A friend of mine was reading a children’s version of the Ramayana and before reaching the end of the story, she asked me to tell her what happens to Sita, because she did not want to read a sad ending that evening. I told her, “it depends on which version you are reading.”
As illustrated by the graph of my ngram search done in 2012 (see the post here), of the Hindu holy scriptures, the Ramayana fills the most web pages.
I wrote a synopsis of the Ramayana here, but put even shorter:
Sita, the wife of the stories noble, royal hero, is abducted by the demon king, Ravana. Rama with his followers defeat Ravana and Sita returns.
As you can see by my diagram below, the Ramayana myth is very old — recorded around the same times the Jewish iron age hero stories in the Torah (see post here). And though the Torah (part of the Christian Old Testament) was edited and modified over the centuries, the Hindus are much more casual with their scriptures and today we have hundreds of versions of the Ramayana. A.K. Ramanujan wrote his controversial “Three Hundred Ramayanas” in 1987 which Delhi University later banned from their curriculum. For though the many versions were known, hard-line fundamentalist Hindus spoke out against versions which put the holiness Rama and Sita into the least bit of question.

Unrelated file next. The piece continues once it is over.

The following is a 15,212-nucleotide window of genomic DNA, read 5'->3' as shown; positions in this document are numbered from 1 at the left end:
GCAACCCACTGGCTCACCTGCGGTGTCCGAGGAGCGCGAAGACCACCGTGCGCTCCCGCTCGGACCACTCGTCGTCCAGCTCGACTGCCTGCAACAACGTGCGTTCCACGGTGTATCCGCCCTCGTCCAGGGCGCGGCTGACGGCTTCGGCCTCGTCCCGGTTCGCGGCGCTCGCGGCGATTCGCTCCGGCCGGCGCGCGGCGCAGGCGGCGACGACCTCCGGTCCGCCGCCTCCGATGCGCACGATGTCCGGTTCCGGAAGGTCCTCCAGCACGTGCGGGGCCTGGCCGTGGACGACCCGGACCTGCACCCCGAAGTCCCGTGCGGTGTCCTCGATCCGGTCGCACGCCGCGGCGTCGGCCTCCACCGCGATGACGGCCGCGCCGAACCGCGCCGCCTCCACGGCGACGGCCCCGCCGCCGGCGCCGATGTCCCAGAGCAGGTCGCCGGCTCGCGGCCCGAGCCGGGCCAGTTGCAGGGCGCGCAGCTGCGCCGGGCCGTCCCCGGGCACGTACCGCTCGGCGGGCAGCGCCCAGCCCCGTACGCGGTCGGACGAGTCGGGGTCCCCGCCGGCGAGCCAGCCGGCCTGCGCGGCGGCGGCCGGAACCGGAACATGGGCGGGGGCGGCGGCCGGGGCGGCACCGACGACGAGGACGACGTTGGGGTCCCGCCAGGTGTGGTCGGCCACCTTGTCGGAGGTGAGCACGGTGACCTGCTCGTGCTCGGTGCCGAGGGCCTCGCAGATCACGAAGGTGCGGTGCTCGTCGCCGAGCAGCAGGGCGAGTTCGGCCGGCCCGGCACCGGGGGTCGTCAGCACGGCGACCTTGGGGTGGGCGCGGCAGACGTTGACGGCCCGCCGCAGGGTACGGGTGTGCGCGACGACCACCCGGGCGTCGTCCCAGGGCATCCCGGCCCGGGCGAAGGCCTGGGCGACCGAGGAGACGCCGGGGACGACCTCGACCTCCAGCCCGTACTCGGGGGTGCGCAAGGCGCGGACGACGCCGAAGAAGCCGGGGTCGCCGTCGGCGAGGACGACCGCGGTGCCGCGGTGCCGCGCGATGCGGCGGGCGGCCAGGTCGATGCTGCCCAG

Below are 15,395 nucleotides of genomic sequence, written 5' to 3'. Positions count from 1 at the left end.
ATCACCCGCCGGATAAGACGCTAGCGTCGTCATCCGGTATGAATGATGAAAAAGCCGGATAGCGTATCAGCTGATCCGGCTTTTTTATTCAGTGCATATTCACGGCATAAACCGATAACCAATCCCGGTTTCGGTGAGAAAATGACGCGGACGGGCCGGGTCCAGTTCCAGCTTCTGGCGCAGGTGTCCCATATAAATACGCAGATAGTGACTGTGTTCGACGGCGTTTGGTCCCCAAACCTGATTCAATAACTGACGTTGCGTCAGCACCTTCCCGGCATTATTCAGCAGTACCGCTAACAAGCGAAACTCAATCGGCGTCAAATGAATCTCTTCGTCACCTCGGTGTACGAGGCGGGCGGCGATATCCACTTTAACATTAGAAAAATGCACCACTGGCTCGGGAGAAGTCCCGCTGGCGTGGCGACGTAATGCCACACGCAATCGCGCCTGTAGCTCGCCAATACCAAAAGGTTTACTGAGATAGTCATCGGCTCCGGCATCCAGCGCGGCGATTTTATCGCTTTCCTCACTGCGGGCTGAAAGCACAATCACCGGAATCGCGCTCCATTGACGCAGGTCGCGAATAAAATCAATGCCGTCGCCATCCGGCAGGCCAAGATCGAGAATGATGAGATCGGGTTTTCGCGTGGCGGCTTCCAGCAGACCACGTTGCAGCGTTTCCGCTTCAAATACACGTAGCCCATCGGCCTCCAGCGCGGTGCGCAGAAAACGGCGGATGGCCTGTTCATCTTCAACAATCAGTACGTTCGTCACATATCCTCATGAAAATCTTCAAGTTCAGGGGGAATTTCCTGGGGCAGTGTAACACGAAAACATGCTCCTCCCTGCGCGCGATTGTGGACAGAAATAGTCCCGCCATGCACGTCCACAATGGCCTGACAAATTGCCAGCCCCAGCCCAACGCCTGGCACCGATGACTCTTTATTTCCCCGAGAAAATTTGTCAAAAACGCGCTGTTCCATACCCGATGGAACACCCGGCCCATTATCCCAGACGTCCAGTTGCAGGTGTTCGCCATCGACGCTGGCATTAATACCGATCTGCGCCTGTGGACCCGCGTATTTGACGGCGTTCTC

When Sita is brought back from her long captivity with the demon Ravana her husband suspects that Sita had sex with Ravana during captivity. To prove her fidelity, Sita is the horrifically tried by fire, but in some versions even this is not enough for Rama who then banishes Sita. And the variations go on.
South Asians name their children after Sita. Sita’s is worshipped by many, and an important literary vehicle to all. The variations of stories about Mary in the Christian Bible also reflect a similar tension.
In fact, read my post here about how Ravana is viewed as noble in some versions.
It has been observations like this that has helped me to see religion myth making as a shared process across all traditions — even secular ones. Stories are always told in ways that match the desires of the story teller.